Urinary problems in dogs are common. Signs can range from barely noticeable to the inability to urinate (this is an emergency). If your pet has changes his urinary habits, please see your veterinarian as soon as possible.
Some urinary problems are the result of other diseases. For instance, a common first sign of diabetes is increased urination. Other problems may be the result of stones or tumors in the bladder that may cause abnormal urination habits, blood in the urine, and urinary tract infections.
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Urinary tract infections are common in both dogs and cats and they are usually caused by an underlying medical condition. Various changes to your dog's urine, such as blood, a foul smell or cloudiness, or straining to urinate, can be signs of infection in the kidneys, bladder, or urethra.
If you notice any of the common signs of a urinary tract infection, see the vet right away. Treatments are available and it's best to start them as soon as possible.
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In a healthy animal, the kidneys filter waste products that are produced by the body. When kidney failure occurs, these waste products are not filtered properly and they begin to build up in the bloodstream. This is when clinical signs of kidney failure are often noticed.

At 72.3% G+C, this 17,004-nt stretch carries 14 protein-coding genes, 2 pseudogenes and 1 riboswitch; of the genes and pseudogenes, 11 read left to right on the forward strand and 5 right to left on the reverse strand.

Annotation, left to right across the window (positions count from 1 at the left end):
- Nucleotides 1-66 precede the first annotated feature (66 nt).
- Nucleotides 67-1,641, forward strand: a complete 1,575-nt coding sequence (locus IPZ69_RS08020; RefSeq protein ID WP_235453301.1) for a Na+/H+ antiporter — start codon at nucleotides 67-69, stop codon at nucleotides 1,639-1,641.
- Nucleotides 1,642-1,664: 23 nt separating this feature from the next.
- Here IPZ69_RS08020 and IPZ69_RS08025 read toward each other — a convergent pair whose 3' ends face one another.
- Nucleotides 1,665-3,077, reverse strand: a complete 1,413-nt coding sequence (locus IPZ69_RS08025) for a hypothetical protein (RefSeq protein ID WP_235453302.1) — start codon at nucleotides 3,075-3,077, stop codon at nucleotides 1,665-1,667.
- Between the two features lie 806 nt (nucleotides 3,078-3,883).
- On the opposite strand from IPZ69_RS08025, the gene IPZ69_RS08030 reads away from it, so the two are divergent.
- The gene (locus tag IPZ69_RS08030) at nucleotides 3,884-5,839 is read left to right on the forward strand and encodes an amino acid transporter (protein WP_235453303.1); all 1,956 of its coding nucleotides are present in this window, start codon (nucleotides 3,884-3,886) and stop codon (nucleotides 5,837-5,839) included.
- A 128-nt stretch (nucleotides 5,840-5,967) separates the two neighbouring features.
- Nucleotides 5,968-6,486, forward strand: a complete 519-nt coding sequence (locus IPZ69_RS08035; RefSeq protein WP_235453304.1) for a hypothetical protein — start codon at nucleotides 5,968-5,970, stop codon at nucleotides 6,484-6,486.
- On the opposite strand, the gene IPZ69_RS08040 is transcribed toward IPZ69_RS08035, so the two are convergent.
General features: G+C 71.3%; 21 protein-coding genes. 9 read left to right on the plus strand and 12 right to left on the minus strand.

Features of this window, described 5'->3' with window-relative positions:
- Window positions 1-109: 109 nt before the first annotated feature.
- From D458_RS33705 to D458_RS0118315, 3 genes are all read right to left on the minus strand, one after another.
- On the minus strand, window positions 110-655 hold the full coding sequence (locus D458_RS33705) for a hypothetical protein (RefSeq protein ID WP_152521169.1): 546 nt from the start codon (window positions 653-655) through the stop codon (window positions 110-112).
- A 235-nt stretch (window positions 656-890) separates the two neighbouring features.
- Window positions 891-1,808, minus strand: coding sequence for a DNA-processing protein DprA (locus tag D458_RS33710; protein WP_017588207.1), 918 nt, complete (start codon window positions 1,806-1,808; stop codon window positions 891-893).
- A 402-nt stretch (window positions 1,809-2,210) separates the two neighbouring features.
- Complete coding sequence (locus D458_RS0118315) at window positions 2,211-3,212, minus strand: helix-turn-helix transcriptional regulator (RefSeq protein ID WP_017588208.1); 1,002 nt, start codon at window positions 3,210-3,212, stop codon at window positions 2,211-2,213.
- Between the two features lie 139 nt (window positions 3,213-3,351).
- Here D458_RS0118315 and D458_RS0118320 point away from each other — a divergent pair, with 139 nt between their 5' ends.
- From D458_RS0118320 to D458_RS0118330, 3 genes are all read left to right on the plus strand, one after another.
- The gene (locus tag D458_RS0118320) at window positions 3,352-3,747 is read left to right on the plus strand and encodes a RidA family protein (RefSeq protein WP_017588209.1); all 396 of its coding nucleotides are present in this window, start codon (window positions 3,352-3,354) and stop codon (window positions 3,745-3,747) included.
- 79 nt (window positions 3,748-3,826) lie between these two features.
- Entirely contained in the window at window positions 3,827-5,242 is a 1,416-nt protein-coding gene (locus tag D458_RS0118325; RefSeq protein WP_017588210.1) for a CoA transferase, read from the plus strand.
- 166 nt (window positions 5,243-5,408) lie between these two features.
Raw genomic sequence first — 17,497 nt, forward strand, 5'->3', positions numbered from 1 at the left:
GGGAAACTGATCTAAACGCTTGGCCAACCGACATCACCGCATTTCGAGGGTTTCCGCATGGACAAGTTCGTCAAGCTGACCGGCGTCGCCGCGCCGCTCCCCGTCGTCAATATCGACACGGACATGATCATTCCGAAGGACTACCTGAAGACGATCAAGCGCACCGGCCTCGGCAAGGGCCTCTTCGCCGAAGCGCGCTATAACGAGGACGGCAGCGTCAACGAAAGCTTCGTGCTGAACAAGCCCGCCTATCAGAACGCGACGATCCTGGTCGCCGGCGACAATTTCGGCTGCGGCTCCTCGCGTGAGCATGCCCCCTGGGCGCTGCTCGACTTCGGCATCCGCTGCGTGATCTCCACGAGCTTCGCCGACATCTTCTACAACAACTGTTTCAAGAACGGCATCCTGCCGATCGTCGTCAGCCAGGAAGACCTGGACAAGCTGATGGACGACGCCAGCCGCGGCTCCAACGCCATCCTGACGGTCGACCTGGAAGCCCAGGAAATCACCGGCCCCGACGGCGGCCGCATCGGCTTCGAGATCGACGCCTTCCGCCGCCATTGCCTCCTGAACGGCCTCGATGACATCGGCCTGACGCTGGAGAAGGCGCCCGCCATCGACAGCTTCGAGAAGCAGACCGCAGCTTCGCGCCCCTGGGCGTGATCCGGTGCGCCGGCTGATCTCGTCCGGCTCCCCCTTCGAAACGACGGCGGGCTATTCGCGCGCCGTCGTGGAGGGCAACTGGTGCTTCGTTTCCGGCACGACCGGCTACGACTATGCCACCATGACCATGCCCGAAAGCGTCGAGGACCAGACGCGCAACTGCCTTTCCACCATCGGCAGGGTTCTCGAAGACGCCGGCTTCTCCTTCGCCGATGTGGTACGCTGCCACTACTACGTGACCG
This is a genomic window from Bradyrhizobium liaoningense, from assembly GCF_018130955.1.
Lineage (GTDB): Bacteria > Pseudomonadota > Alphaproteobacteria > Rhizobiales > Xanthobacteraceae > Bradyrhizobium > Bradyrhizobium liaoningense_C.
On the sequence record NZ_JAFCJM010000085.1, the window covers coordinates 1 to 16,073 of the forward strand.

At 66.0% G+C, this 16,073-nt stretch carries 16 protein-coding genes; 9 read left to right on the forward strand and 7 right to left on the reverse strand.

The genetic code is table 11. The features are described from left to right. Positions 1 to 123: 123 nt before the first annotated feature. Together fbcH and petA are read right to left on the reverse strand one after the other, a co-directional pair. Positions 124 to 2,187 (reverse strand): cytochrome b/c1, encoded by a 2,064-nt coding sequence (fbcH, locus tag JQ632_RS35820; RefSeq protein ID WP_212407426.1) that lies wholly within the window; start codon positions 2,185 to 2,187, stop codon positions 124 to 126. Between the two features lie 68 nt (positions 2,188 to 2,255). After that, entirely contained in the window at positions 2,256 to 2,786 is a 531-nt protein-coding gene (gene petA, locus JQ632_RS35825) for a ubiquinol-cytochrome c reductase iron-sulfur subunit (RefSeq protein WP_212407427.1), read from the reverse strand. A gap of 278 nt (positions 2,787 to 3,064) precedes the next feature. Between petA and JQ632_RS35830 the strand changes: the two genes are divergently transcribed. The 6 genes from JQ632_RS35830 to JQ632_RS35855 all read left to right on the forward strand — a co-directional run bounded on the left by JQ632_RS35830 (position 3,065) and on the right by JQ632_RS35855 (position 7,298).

Learn about the sometimes subtle changes seen with kidney disease so you know when a visit to the vet is warranted. It's also good to know how the diagnosis is made and what treatment options are available.
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Many people notice their dog is thirstier when they're older. However, an increase in drinking is a concern, no matter the dog's age.
Unless your dog is on a medication like prednisone, which can increase thirst, it's best to see your vet if you notice this behavior. It may be a sign of any number of diseases and will lead to a change in urination as well.
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Have you caught yourself saying, "Oh, that's normal for an old dog"? Many pet owners do this, but some of the changes we see in dogs as they age can be signs of health problems, some of which are serious.
Rather than discount these changes as old age, it's best to know when your senior dog needs to see a vet. Some are normal and to be expected, but others are not, so learning to recognize the difference can make an impact on your dog's health.Continue to 5 of 5 below.
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One common problem with older female dogs, in particular, is leaking urine. You'll often notice it as she gets up from laying down, and this is a normal sign of aging. However, it is treatable.
Urinary incontinence in female spayed dogs is nothing to ignore. It can cause infections if left untreated. See your vet and they may prescribe a medication that can tighten her muscles and prevent further problems.